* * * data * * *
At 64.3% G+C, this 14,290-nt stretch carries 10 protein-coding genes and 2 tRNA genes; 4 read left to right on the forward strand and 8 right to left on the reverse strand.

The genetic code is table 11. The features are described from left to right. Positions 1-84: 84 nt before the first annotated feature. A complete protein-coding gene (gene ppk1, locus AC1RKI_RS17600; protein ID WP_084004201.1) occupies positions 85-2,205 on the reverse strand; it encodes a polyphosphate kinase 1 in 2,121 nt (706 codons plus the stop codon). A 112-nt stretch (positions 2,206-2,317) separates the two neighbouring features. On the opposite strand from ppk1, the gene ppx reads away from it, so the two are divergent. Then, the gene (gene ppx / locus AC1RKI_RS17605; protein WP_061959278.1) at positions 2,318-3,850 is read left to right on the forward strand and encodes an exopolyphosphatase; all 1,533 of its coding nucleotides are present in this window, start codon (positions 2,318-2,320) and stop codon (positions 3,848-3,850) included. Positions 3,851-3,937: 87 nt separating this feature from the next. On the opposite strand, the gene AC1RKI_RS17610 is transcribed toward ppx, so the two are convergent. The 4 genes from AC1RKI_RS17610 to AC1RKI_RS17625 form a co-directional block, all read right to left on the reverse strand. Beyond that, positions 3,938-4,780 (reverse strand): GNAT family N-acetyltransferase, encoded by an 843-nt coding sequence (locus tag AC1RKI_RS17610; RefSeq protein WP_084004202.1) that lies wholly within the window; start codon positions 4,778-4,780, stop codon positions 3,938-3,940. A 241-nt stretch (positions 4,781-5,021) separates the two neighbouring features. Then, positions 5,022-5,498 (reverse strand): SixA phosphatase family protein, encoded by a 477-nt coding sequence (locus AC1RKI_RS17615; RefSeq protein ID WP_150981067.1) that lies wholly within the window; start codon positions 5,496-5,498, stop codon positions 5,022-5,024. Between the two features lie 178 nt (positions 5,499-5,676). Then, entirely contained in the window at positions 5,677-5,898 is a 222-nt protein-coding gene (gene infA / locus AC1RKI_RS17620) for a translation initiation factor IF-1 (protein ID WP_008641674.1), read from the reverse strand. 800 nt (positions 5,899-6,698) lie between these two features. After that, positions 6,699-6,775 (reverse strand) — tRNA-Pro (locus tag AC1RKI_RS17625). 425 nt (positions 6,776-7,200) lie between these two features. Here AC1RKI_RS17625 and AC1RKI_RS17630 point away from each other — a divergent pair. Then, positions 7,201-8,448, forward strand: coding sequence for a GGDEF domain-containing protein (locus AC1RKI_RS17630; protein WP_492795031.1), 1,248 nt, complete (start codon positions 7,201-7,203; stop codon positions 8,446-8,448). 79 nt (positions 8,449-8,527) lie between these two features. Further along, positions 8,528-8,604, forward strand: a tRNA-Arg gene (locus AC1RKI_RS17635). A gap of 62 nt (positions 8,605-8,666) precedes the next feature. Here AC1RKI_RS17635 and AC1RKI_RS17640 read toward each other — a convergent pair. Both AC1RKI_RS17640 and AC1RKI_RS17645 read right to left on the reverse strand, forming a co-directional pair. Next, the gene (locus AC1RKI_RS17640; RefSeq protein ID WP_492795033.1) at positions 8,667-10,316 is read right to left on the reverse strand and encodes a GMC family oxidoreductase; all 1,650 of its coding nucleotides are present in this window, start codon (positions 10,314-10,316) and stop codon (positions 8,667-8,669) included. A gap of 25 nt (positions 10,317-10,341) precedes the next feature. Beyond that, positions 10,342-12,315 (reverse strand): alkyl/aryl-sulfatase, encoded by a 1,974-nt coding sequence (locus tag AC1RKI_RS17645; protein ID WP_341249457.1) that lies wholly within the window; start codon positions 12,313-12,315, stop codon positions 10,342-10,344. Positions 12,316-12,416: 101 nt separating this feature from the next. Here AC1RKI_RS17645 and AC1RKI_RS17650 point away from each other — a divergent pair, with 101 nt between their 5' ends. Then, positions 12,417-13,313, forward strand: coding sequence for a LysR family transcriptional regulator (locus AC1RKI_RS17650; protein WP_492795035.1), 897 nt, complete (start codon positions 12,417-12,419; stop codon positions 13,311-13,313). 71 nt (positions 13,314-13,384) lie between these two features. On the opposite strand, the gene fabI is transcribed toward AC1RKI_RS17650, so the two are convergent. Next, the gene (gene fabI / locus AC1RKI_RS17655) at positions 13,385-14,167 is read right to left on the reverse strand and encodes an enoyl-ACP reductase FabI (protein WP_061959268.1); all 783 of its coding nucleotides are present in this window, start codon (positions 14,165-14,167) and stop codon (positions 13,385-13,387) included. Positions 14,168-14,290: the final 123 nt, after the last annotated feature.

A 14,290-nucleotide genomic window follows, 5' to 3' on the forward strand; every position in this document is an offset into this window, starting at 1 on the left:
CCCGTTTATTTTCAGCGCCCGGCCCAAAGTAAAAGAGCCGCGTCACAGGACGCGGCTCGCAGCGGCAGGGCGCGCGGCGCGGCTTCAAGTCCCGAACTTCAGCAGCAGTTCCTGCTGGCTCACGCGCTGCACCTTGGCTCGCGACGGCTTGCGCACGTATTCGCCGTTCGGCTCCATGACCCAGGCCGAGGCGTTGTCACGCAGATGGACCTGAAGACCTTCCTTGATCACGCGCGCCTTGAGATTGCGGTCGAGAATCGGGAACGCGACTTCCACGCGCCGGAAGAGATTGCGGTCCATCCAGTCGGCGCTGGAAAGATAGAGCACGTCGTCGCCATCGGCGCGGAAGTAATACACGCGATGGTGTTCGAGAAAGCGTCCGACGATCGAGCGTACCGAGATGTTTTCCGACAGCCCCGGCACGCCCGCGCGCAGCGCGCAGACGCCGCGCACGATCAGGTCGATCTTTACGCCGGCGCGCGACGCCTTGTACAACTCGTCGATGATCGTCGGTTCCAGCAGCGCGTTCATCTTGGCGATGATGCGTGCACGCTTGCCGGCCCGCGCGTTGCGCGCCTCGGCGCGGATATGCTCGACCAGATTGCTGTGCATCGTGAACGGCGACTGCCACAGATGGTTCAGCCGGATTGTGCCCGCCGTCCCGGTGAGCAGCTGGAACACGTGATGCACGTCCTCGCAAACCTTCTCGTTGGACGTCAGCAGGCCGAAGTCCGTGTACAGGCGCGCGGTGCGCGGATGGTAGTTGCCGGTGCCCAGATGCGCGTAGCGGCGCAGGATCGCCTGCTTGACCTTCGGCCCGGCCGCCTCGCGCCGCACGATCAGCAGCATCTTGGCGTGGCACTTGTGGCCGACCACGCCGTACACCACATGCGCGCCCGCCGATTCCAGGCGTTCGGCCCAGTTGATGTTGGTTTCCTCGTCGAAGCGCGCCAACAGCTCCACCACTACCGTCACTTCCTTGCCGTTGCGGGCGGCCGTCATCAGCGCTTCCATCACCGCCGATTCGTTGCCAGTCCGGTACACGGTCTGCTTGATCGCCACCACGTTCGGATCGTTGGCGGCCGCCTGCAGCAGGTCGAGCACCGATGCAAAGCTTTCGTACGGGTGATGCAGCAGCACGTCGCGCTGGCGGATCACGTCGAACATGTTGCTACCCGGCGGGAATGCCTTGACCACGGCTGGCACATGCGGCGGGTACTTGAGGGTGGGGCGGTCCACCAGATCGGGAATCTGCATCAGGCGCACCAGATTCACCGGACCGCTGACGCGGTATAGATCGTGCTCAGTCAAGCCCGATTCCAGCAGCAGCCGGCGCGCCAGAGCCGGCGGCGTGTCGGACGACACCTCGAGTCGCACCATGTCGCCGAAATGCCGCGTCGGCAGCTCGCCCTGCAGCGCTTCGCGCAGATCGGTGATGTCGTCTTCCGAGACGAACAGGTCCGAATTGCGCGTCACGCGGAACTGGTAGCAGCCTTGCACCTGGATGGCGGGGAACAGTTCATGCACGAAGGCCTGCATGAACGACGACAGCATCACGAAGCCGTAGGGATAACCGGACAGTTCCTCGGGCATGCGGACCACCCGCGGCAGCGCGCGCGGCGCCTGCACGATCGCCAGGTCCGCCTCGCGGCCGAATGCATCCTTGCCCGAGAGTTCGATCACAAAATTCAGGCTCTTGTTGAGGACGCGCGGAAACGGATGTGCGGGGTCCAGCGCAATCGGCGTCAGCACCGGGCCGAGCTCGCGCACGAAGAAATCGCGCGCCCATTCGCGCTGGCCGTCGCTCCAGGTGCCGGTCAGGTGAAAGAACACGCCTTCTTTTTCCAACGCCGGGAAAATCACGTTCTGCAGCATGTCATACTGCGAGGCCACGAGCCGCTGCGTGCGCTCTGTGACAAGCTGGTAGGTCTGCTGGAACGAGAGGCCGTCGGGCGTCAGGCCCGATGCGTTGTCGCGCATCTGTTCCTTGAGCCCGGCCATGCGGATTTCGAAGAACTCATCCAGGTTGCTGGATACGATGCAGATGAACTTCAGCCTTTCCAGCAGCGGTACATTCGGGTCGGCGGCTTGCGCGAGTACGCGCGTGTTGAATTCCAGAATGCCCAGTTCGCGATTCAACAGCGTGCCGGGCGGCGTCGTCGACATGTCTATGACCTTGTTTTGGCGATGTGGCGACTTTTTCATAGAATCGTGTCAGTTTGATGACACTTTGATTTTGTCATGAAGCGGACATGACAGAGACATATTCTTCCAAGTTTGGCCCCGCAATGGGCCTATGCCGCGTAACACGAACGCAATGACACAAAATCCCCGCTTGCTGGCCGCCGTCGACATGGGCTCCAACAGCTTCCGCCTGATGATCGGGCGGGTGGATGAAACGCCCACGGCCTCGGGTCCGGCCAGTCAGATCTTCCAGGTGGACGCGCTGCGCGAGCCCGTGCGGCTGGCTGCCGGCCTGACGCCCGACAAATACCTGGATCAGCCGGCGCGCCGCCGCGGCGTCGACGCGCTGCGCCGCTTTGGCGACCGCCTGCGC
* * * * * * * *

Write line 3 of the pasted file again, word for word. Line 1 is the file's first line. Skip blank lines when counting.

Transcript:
A 14,290-nucleotide genomic window follows, 5' to 3' on the forward strand; every position in this document is an offset into this window, starting at 1 on the left: